Currently the safeguard process in the Marcianise district involves three generations of tammorra players: the elderly almost exclusively female, the adults mainly males and the young equally divided between males and females.
The organization of spontaneous gatherings of tammorra players from all over Campania has, over time, given curious or simple visitors the opportunity to approach the use of the tammorra. In fact, in these events free internships are organized to transmit the use of the traditional musical instrument, in which everyone can participate and learn the basics. Normally, during the year two distinct moments are organized in Marcianise: one on the Carnival and the other on 24 June on the night dedicated to St. John the Baptist. The Carnival celebrations are very suggestive, characterized by the Lamentation over the Dead Carnival. On the occasion, according to a widespread tradition, in some houses open to the public a puppet that symbolizes the Carnival is set up—which in Campania takes the name of Vincenzo—and lying on a bed. Visitors to the rhythm of tammorra perform lamentations, singing traditional stanzas full of vocal impetuosity (santantuono, 2015). Usually, the puppet on Shrove Tuesday—at the end of the carnival period—is set on fire on a bonfire lit for the occasion, around which dances and songs are performed.
The use, then, of VoIP technology (e.g., Skype) has made it possible over time to provide remote support in the use of the tammorra, with students also from abroad, including the most recent from Sweden and China.
What stands out in Macerata Campania has something truly special. For several centuries the local community has carried out in a natural way, without written rules, the safeguarding of the Music of Sant’Antuono: its cultural strength, religious and fighting against evil; its social importance and its bonding between many different communities—without distinction of sex, race, language, religion, political opinion, personal and social conditions—made it universal (Ferraiuolo, 2017). Usually the performers starting from 4 to 5 years of age, some even 2 years old, begin their experience in the use of traditional musical instruments—while the older performers are over 80 years old—they grow up with the Music of Sant’Antuono. Therefore, every citizen of Macerata Campania has a certain sensitivity to intangible cultural heritage safeguarding. Habitually you start with playing the scythe (i.e., a curved, steel blade between sixty and ninety centimeters), and then move on to other instruments that require greater physical prowess, but the choice of the musical instrument is free and each performer chooses the musical instrument that best represents him between the barrel, the vat and the scythe.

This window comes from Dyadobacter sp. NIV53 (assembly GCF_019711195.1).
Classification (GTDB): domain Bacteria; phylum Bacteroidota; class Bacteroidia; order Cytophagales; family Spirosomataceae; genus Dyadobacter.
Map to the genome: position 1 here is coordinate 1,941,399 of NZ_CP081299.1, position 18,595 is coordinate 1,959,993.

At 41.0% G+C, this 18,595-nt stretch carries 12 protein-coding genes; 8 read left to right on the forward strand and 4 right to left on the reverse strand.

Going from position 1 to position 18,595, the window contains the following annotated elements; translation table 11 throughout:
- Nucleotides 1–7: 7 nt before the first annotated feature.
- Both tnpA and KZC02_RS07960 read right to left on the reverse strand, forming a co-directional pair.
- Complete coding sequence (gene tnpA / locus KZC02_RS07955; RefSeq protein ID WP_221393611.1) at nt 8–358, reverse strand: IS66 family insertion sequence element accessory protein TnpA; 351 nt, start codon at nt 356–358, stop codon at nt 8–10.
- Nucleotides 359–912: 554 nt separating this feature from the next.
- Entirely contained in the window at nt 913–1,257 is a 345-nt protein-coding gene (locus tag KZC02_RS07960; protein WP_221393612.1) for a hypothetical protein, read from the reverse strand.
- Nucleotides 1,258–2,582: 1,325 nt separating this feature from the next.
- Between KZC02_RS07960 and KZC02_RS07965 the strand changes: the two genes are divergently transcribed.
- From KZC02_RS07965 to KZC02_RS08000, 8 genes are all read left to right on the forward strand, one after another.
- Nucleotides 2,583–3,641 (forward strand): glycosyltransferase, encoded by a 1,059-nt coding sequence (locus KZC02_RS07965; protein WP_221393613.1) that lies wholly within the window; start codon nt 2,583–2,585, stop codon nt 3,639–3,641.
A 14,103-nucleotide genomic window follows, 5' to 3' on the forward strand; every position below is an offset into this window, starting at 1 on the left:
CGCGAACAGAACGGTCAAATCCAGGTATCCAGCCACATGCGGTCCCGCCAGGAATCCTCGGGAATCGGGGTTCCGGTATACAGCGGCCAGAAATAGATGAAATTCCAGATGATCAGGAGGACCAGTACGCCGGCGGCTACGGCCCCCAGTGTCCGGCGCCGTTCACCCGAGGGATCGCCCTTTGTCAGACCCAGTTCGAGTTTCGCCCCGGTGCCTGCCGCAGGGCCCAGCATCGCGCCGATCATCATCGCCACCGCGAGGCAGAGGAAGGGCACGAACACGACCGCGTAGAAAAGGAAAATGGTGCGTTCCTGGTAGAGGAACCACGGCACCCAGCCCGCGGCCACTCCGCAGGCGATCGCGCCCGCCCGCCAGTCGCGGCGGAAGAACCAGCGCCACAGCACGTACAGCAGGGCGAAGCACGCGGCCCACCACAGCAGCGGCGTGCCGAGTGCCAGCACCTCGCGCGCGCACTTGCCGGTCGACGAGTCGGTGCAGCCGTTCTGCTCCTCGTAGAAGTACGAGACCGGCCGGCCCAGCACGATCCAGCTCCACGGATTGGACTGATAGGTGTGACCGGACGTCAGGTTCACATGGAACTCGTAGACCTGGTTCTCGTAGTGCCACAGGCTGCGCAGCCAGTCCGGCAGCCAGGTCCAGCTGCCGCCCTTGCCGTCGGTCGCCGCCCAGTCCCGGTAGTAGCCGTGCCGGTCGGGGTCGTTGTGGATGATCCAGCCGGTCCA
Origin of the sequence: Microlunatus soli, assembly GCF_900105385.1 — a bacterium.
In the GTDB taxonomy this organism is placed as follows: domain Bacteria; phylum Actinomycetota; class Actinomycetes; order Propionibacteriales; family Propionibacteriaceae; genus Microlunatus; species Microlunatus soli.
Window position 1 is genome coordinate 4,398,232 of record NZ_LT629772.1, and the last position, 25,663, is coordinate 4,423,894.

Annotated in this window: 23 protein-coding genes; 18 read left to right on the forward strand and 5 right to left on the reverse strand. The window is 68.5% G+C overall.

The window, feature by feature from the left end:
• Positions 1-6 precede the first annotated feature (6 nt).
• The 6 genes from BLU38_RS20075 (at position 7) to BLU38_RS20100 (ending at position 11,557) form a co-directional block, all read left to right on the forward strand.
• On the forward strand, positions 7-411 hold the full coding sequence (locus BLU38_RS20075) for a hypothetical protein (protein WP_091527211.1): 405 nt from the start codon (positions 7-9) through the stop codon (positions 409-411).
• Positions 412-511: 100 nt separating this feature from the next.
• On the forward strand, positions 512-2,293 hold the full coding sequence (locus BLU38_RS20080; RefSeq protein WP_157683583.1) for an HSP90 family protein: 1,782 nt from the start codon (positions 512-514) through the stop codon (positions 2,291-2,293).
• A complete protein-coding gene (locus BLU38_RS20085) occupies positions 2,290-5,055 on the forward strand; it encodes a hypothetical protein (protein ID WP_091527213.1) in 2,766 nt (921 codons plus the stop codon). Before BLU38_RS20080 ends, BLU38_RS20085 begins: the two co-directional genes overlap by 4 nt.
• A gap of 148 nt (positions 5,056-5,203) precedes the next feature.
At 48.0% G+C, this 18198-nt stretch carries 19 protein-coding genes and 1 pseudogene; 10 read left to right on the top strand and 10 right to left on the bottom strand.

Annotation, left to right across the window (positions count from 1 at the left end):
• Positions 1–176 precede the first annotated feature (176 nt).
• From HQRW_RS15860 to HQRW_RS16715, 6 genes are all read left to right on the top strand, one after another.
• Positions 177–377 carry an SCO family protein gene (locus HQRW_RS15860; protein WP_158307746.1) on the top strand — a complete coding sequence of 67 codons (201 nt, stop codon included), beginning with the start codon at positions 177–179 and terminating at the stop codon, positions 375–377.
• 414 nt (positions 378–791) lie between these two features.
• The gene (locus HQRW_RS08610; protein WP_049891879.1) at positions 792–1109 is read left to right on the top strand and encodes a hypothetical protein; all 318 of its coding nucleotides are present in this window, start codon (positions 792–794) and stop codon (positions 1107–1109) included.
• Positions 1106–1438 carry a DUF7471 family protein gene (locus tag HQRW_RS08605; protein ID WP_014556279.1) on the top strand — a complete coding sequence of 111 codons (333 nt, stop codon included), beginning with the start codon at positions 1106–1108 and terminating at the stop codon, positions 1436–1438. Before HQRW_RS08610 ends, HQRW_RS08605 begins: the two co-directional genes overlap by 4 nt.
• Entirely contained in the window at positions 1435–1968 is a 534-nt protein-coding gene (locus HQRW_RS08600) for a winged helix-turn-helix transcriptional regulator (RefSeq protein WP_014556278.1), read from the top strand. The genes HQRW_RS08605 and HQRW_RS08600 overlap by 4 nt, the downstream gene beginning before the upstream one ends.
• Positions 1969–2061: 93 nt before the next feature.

The UNESCO-accredited NGO Associazione Sant’Antuono & le Battuglie di Pastellessa has a primary and fundamental role for the local community in the ICH safeguarding and development. It was born inside the Parish of San Martino Bishop of Macerata Campania (Roman Catholic Archdiocese of Capua) as the union of the ancient Committee of St. Anthony the Abbot and the traditional local groups, called battuglie di pastellessa. It brings together all the local performers, called bottari  (around 1,500, i.e., 15 percent of the population), like an umbrella and implements the safeguard policies with them.
The surprising thing is that in Macerata Campania, the vast majority of performers have never undertaken specific studies in the musical field in their life. In this case, the transmission of knowledge takes place orally, following a process that has lasted for centuries and that has arrived today unaltered, passing from generation to generation in a completely natural way. A tradition, therefore, that is renewed cyclically involving all the people, starting with the little ones who, from an early age, delight in practicing percussion. During the Feast of Sant’Antuono—on 17 January—it is easy to witness scenes in which children, with a very careful approach, observe older people playing and then try to imitate them by making simple gestures with their hands. To these scenes, over the course of the year, we can add others in which it is easy to see the children playing by creating percussion by clapping their hands on the school desks, accompanied if necessary with verses performed by mouth, as if to emulate barrels, vats and scythes, or humming traditional songs.